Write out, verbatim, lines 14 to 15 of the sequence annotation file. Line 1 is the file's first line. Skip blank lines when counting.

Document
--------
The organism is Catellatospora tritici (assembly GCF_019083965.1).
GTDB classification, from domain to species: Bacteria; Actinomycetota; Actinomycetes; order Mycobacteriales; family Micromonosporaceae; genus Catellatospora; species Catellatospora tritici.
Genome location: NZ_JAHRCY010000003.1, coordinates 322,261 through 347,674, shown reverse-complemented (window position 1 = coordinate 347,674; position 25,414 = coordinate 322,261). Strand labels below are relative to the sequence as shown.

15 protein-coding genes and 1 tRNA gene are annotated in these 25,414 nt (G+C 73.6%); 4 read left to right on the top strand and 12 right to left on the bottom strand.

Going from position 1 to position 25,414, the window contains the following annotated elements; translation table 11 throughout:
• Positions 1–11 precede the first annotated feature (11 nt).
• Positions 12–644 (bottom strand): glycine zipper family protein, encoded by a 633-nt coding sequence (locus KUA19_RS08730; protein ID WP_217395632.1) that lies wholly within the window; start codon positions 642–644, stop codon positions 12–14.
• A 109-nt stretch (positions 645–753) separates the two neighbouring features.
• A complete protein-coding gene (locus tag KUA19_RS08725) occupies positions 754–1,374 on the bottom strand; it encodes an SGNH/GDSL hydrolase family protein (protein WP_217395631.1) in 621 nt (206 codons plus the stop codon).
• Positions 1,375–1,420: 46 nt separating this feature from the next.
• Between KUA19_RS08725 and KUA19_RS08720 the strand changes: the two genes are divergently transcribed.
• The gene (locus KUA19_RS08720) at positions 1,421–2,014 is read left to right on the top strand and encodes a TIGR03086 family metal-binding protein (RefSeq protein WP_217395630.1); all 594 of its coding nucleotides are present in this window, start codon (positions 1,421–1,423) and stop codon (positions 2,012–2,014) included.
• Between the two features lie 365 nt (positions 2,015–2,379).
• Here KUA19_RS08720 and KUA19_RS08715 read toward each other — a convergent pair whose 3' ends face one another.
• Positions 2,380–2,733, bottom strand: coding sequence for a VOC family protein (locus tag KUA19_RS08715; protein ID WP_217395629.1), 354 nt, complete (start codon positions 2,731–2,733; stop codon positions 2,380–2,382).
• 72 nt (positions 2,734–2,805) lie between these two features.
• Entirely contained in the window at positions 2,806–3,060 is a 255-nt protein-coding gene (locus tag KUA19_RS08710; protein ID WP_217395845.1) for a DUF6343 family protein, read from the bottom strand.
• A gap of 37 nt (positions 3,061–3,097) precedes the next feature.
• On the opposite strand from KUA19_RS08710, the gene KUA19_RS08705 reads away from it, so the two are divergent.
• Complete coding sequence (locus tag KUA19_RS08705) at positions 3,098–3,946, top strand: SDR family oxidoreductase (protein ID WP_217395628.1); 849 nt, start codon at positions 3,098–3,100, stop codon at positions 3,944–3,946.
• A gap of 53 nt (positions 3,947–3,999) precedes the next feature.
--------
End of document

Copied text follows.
• Here KUA19_RS08720 and KUA19_RS08715 read toward each other — a convergent pair whose 3' ends face one another.
• Positions 2,380–2,733, bottom strand: coding sequence for a VOC family protein (locus tag KUA19_RS08715; protein ID WP_217395629.1), 354 nt, complete (start codon positions 2,731–2,733; stop codon positions 2,380–2,382).